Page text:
Harvard Business Review interviews John Cleese

This struck me as a meeting of opposites, the Ministry of Silly Walks meets the straight-laced Harvard Business Review. But I did enjoy it, this bit in particular:

Q: As a scripted comedian, what do you think about the rise of improv?

A: The delights of improv have always rather escaped me. I don’t know why it’s considered a major art form. I don’t mean that it’s not interesting or skillful. But over the years all the comedians that I’ve respected—I could also say all the comic writers—are people who put words down on paper and went on working on them until they felt they couldn’t improve them anymore. That seems to me the most important and interesting part of comedy. The other is sort of a party trick, which I respect, but it doesn’t seem to me that it should be regarded at the same level. I got an Oscar nomination for the script of A Fish Called Wanda, which had been through 13 drafts, and by the end of it, I really felt I had brought it all together. That is not a feeling I have with improv. They don’t really build to any kind of dramatic climax or comedic climax.

Fascinating guy.

  • There is nothing unusual about a business review talking to Mr. Cleese. He is a business man himself – through and through (in the best sense). And he is spot on. When you do your job properly, you don’t take chances.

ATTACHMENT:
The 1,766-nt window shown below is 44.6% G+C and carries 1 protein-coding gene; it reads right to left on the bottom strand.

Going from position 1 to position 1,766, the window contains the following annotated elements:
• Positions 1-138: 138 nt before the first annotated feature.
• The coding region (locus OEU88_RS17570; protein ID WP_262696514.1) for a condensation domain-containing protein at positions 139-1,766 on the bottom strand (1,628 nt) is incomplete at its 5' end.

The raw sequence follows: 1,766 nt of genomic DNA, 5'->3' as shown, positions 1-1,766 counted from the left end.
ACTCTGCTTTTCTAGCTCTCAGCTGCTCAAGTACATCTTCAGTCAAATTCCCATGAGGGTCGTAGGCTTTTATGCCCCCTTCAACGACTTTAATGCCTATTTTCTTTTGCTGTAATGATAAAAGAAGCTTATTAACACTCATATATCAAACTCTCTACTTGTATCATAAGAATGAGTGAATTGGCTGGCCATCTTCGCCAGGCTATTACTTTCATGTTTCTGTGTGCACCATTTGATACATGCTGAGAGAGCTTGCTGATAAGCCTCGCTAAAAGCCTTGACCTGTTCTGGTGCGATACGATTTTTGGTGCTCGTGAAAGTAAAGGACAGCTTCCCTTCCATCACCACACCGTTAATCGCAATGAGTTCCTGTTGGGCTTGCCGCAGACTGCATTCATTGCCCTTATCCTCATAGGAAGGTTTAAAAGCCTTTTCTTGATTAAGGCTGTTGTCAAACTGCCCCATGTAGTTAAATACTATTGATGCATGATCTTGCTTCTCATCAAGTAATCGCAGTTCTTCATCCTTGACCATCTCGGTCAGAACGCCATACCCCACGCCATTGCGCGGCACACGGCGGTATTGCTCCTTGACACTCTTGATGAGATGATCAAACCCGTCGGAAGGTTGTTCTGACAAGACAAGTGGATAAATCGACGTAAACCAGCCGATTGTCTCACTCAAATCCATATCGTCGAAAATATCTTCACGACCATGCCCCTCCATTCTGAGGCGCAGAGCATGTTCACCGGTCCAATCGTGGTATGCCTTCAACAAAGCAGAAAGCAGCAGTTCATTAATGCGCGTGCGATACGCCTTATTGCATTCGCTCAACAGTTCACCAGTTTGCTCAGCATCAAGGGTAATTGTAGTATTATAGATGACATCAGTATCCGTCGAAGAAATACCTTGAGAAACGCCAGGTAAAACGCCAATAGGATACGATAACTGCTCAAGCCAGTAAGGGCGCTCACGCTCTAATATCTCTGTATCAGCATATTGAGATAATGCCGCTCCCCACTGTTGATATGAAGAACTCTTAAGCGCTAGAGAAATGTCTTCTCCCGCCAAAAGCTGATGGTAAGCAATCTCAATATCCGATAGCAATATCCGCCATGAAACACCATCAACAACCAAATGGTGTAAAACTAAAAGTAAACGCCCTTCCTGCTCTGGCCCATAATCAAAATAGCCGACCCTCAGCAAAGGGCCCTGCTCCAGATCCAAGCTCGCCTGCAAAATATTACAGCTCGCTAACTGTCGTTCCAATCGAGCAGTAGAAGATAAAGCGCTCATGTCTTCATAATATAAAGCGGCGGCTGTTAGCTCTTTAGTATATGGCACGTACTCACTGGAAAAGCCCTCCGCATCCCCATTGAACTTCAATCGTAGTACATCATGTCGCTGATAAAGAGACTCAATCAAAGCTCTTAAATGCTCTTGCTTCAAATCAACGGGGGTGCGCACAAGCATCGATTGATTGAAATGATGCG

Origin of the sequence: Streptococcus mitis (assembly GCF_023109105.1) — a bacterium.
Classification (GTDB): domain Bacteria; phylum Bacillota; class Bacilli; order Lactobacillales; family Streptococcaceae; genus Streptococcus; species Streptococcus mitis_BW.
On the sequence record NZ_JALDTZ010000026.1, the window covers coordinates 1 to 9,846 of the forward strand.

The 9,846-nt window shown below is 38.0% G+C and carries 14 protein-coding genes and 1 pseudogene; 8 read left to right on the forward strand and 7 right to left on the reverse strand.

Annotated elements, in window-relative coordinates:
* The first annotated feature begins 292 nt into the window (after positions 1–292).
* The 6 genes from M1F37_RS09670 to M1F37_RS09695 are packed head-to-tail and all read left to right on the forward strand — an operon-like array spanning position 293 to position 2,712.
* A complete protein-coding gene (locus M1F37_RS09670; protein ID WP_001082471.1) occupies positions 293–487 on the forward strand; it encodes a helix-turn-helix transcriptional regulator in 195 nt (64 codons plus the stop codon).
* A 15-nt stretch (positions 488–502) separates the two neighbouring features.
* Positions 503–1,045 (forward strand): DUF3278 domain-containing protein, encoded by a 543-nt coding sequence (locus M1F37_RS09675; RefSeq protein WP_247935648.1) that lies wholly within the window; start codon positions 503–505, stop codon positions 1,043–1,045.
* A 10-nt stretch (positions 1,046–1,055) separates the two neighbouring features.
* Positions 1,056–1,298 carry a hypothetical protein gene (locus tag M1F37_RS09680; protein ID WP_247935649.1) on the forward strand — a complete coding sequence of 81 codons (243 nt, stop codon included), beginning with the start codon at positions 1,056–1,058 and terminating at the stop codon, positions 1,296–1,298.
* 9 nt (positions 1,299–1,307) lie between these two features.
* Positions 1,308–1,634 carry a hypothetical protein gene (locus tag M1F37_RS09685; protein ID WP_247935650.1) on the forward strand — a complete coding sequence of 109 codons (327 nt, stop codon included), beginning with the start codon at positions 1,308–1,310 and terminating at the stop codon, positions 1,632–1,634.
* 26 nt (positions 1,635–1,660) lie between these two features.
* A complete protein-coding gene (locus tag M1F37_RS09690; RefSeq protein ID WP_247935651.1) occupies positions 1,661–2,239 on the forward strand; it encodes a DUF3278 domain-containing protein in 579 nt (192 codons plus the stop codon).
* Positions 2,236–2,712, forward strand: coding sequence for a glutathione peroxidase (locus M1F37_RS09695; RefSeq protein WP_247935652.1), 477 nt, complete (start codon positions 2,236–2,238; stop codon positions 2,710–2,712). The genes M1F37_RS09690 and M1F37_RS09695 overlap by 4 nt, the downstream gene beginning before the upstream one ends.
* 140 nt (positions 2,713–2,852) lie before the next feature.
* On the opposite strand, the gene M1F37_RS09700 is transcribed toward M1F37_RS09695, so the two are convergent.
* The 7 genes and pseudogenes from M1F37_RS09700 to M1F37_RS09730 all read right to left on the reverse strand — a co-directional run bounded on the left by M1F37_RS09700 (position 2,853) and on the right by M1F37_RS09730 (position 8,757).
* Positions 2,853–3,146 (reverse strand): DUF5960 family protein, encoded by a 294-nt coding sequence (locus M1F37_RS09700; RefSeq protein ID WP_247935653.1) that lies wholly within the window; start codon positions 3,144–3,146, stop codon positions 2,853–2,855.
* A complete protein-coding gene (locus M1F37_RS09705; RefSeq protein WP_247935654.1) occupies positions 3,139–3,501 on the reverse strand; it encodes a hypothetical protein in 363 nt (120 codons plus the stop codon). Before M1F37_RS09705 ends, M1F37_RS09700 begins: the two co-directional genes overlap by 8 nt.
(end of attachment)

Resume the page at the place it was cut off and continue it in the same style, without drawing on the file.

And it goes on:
• Moeskido

    HBR gives me the impression of institutionalized thinking that tries to pass itself off as something other than that. Their article in which a consultant suggested treating creatives as moody, easily-placated children was particularly instructive, although not as intended.

  • sleepcountry

    These guys are from Harvard and yet they still throw up a full-page, content-obscuring “DO YOU WANT THE MOBILE APP” banner.

    Facepalms for all.

  • Nick

    Love him but what bull…has he not seen “Waiting for Guffman,” “A Mighty Wind,” “Best in Show,” or any other of brilliant director Christopher Guest’s work? Catherine O’Hara, Eugene Levy, Fred Willard etc. are doing way more than a “parlor trick,” they’re comedic geniuses. What an incredibly ignorant statement.

    • they still had scripts, even when ad libbing it.. ala Curb Your Enthusiasm. and they work based on the strength of the actors, but in no small part due to the solid foundation of….writing. the writing comes first.

      improve sans writing is indeed a parlor trick, the sort at local comedy shows or Whose Line Is It Anyway.

      • Nick

        Ummmm….I worked on all of Chris’ movies. No scripts, sorry. Not one word. Wonder where you came up with that.